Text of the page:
Residents in the Department of Surgery at Washington University School of Medicine in St. Louis are part of an academic program with diverse surgical training, strong research opportunities and mentors who are national leaders in their fields.
With residency programs in General Surgery, Plastic Surgery, Urology and Vascular Surgery, residents in every specialty have access to world-class training. What makes each of these programs truly special is the community and camaraderie.
Dr. Liu is from Fujian, China and attended Tongji University School of Medicine (TUSM), China for his undergraduate degree and medical schooling.
From Phoenix, AZ, Dr. Shepherd received her undergraduate degree at Dixie State College for her Bachelor’s in Biology, Minor in Chemistry. She attended University of Utah Medical School for her graduate studies.
Why was WashU the best fit for you?
ZL: I knew this program would treat me the same as a categorical resident. It has great resources to boost my surgical skills and patient-care capacity. It has amazing attendings, high volume surgeries and fantastic stimulation labs.
HS: I knew WashU had one of the top cardiothoracic training programs in the country, but it was the collaborative, supportive working environment that made me confident I would thrive here. Not only having the opportunity to learn from and operate with legends in every specialty, but also with a strong emphasis on mentorship and personal growth. That kind of culture is hard to find elsewhere. Incredible operative volume, prestigious academics and research, and amazing people.
What makes WashU attendings special? Is there a memorable moment with a mentor you could share?
HS: WashU recruits some of the most amazing surgical teachers in the field, who are truly passionate about resident teaching. As an intern at the VA, I remember Dr. Klingensmith asking me what my learning goal was before the case. I replied, “dissecting the correct tissue planes.” She then guided me through my very first laparoscopic cholecystectomy, allowing me to make every move from skin to skin. After the case, she smiled at me and said, “So? Did you meet your learning goal?”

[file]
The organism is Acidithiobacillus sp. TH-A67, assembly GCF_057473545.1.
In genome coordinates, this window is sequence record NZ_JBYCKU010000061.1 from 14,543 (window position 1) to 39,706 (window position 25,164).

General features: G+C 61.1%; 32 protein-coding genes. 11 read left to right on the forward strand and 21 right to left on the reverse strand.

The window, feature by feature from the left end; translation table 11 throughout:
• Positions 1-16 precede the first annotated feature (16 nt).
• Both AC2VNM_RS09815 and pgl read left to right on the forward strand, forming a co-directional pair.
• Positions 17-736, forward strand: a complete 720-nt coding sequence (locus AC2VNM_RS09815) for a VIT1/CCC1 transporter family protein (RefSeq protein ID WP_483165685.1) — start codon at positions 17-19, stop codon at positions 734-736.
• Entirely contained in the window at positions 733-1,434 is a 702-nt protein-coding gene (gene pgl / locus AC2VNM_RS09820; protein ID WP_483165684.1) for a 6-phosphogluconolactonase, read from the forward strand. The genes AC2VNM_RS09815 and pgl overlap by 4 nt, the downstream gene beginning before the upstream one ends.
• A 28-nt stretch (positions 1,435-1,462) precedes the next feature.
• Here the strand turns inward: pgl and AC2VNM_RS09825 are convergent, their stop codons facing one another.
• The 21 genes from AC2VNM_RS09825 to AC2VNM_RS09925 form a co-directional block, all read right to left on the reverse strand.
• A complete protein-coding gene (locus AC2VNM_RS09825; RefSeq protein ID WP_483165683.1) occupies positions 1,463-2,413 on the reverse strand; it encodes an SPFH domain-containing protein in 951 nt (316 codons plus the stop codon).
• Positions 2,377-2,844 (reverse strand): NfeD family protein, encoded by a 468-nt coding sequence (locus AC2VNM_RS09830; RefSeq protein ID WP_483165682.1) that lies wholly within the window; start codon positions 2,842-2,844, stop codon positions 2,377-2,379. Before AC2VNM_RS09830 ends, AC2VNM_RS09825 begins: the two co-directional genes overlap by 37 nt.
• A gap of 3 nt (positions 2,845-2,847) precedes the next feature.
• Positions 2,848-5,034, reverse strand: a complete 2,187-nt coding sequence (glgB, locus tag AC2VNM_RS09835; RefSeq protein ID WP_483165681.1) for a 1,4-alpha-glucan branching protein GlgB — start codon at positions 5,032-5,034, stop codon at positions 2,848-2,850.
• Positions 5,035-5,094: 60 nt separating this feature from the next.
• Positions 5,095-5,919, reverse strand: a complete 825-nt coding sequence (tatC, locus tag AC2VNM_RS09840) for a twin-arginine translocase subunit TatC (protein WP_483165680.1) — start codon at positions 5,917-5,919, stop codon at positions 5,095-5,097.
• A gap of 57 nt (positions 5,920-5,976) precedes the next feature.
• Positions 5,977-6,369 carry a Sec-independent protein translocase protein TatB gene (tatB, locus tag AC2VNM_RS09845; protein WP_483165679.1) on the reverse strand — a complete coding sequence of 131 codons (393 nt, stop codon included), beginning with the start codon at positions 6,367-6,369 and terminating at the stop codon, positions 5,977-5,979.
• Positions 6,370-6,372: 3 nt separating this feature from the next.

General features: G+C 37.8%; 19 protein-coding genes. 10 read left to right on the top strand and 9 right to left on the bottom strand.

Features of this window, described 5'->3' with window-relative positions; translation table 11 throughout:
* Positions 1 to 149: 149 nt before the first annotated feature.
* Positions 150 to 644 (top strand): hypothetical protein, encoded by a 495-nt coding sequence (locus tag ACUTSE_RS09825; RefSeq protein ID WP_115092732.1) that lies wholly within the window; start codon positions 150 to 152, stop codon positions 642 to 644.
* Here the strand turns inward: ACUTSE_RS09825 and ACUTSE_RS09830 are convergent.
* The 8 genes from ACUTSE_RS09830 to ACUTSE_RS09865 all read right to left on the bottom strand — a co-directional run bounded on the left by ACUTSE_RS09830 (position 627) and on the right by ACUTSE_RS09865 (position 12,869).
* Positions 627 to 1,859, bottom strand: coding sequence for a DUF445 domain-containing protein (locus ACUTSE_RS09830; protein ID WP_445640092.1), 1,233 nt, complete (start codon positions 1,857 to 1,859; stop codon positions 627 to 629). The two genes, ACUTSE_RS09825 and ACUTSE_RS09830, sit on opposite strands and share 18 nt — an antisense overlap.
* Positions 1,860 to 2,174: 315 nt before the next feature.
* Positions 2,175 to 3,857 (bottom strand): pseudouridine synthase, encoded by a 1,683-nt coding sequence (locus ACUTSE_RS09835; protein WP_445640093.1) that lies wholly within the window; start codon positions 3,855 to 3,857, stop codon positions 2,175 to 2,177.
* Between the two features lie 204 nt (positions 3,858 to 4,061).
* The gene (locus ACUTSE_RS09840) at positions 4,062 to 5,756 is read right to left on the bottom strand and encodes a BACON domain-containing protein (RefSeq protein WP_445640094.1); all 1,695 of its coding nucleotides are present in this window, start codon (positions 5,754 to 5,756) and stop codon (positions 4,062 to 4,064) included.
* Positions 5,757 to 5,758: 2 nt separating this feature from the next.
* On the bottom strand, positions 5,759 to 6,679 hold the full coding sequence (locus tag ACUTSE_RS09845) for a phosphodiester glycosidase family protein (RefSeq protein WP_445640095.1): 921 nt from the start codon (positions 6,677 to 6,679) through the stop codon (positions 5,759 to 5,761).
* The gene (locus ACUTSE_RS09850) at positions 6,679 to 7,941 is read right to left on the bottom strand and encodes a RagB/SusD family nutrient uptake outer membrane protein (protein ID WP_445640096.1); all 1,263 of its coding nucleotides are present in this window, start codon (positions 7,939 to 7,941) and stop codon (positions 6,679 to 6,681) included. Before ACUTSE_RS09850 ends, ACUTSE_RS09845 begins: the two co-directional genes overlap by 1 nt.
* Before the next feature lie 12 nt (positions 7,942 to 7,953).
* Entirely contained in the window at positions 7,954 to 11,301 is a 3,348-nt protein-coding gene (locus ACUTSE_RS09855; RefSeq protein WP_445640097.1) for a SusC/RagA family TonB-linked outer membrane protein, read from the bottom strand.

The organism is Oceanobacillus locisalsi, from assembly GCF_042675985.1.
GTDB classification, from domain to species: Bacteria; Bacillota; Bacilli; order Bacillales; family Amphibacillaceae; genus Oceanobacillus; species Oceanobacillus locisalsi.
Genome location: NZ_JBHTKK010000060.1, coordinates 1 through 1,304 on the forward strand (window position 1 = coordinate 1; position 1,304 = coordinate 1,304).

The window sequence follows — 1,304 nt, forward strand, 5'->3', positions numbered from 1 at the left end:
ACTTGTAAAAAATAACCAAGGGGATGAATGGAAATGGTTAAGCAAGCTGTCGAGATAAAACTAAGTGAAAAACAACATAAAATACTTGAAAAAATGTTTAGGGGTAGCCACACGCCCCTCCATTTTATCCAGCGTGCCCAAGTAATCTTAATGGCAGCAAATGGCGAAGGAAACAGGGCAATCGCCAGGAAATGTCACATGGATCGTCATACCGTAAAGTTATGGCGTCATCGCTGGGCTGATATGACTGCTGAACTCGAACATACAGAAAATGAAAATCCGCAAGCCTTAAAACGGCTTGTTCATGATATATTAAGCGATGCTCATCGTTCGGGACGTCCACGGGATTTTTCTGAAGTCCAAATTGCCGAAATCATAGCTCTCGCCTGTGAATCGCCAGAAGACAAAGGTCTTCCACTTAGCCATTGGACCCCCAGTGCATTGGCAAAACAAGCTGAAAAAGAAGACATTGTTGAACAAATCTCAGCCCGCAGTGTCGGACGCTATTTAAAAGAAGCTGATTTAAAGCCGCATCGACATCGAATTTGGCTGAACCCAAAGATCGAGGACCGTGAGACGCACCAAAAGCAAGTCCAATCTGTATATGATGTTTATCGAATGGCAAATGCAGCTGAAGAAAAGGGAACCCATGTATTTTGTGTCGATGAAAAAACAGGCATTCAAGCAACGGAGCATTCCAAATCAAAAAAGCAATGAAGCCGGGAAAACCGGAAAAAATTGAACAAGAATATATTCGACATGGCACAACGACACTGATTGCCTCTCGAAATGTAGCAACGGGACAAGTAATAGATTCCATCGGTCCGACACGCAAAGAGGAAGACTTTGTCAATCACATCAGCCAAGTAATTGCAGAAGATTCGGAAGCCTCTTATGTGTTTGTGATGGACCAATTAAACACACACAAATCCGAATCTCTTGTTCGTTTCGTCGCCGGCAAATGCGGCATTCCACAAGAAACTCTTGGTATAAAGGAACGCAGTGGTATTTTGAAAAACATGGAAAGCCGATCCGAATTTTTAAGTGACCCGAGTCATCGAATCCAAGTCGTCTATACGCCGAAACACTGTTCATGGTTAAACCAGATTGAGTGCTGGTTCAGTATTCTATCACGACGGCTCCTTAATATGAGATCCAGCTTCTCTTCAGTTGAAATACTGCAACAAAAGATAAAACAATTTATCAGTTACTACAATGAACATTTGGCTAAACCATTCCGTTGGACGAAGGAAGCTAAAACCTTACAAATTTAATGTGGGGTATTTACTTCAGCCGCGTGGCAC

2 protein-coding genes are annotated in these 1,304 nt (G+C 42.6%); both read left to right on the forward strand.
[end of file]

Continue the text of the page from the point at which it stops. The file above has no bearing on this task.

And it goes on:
What is a valuable piece of advice you’ve received from faculty?
ZL: When I struggled with my language barrier in my internship, Dr. Aft told me to not be discouraged but to work to improve myself. She also suggested excelling in other ways. I benefited a lot from her advice.
HS: “Always ask. Your goal is filling those educational “black holes” of knowledge gaps while you’re still in training. Because those “black holes” are like heat-seeking missiles, and sooner or later, they will find you.” – Dr. Michael K. Pasque
What do you like about research training at WashU? What are your research interests?
ZL: My research interest is lung transplant. I was fortunate to work on a project investigating the mechanism of chronic lung allograft dysfunction for several years. It was a great experience for me. It gave me insight into the pathophysiology of disease in aspects of cells and molecules. When you discover something, you will also have a great feeling of accomplishment, which I believe it won’t be inferior to the feeling of treating a patient with your surgical skills.
HS: Having the opportunity to work with the top specialists in my field of interest – heart and lung transplants – who are not only receptive to my in‐ put, but also invested in my personal goals. Dr. Kreisel became my re‐ search mentor during my intern year and was extremely helpful providing resources and scheduling regular meetings to ensure I hit the ground running when I started in lab!
Do you have a memorable moment from a rotation you could share?